The second, and even more devastating challenge to our inadequate and outdated ideas of due process, rises from the nature of sexual assault. Not only is sexual assault often hidden from the eyes of anyone but the perpetrator and the victim, making standards of proof an absurd system to use, but we must also consider the extent to which ‘due process’ is retraumatising for victims. Indeed, #MeToo is pointing to a bigger flaw in our punitive judicial system as a whole, for indeed even in other investigations, ‘due process’ involves a lengthy traumatising of victims and their families, as the tragedy they have experienced is hashed and rehashed, with the burden of a long court case added to their already complicated lives.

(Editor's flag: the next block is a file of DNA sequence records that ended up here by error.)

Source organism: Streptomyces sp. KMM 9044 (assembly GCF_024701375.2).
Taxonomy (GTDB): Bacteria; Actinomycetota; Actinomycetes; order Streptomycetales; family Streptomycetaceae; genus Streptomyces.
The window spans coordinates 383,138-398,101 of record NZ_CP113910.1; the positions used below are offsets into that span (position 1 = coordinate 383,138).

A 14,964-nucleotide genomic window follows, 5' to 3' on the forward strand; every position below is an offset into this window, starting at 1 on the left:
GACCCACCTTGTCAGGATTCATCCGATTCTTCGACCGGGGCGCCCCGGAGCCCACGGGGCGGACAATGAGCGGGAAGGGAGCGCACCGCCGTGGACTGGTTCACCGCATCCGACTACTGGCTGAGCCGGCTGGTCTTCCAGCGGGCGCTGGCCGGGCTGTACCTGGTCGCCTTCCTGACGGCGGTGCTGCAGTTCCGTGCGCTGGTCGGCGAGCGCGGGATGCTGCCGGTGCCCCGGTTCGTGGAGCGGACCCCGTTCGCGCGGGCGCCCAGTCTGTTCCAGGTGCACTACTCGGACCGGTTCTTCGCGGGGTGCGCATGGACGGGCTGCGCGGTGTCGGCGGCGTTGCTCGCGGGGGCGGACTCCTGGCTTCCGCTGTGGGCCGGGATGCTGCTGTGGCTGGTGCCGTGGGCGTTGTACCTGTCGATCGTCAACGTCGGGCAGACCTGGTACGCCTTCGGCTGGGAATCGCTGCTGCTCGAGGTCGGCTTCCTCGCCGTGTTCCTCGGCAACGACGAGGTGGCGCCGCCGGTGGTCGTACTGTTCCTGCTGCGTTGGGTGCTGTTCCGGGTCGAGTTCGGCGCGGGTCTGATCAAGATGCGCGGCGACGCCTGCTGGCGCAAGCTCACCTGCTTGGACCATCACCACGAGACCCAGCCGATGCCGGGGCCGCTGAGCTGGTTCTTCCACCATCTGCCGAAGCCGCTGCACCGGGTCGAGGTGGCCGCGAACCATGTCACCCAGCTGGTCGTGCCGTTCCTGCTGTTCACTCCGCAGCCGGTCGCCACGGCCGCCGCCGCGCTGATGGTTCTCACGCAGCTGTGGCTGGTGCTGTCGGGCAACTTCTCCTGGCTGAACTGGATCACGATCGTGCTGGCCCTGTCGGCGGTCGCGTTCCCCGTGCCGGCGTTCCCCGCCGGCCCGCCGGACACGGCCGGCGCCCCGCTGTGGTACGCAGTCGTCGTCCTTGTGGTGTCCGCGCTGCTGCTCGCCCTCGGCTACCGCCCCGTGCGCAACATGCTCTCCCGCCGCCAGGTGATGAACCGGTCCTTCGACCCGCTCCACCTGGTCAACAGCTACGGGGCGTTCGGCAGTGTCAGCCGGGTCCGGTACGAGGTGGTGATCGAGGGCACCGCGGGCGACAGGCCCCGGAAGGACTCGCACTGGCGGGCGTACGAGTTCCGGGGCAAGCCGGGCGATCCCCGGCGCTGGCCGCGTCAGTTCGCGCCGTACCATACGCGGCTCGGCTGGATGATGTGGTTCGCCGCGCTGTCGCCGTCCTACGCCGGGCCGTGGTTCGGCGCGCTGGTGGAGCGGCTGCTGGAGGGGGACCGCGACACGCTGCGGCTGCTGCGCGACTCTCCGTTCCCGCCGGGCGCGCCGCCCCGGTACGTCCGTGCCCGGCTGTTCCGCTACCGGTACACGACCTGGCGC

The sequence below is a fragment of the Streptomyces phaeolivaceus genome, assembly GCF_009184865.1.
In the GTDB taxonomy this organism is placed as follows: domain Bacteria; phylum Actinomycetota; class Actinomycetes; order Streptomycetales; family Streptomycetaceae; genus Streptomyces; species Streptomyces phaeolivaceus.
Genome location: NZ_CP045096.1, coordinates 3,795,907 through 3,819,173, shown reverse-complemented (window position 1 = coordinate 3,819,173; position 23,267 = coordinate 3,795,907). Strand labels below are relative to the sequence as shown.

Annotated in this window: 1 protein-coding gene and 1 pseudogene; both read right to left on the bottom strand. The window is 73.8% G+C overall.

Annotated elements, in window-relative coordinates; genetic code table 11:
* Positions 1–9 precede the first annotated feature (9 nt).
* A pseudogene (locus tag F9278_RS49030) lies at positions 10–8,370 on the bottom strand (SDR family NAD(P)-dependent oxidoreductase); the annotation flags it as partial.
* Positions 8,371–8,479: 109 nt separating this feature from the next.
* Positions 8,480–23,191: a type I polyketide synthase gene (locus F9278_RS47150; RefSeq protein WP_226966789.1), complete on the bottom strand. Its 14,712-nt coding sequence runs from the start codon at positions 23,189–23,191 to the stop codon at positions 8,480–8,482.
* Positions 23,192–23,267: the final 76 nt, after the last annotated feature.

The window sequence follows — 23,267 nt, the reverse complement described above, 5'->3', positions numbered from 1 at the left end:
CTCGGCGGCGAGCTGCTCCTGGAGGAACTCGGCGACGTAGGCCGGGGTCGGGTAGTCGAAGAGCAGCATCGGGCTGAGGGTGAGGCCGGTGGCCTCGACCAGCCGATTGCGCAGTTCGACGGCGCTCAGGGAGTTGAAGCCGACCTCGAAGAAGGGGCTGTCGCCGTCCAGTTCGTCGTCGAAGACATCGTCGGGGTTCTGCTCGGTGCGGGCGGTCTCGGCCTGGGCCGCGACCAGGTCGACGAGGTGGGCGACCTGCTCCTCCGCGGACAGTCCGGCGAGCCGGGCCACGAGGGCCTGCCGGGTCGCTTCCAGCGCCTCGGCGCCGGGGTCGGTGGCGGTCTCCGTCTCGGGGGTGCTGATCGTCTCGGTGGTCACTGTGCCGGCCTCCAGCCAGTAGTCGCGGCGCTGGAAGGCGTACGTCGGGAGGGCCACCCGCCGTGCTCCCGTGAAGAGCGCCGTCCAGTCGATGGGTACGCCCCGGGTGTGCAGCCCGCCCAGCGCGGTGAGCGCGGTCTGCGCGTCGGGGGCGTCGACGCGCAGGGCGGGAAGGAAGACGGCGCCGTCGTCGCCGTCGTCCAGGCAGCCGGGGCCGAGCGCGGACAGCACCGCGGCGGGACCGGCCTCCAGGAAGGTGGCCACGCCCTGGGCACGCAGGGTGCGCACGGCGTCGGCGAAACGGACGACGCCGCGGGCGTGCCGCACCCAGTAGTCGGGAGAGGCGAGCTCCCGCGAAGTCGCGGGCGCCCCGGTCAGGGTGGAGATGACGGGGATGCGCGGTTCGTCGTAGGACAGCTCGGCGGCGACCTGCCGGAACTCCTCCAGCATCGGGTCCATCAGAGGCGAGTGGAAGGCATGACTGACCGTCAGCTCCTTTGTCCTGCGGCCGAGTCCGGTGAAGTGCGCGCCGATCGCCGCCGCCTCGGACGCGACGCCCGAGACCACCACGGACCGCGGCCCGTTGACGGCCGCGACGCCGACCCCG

That ‘due process’ does not take this form is not an accident. It is caused by another form of ‘testimonial injustice’ — the ignoring of expert women who have great ideas to solve this problem. Consider the team of senior women lawyers who came up with the Visakha Guidelines, only to see them diluted in the Prevention of Sexual Harassment Act of 2013. As one of the architects of the guidelines, lawyer Monica Sakhrani wrote in the Economic and Political Weekly, the guidelines advocated for no limitations on the time in which the complaint can be filed, sensitive as they were to the time it takes for victims to process such an experience when it happens. The final law set a six-month deadline. They spent a lot of time and effort setting guidelines for conducting a gender-sensitive inquiry; the Act did not include any of these. The Visakha team recommended providing legal and pscyho-social assistance to the complainant, in lines with ideas of restorative justice. Instead, in spite of several recommendations against it, the final law included punishments for complainants if their claims are unproven and the committee decides against them. This in a law looking to provide victims with a safe space to pursue redressal.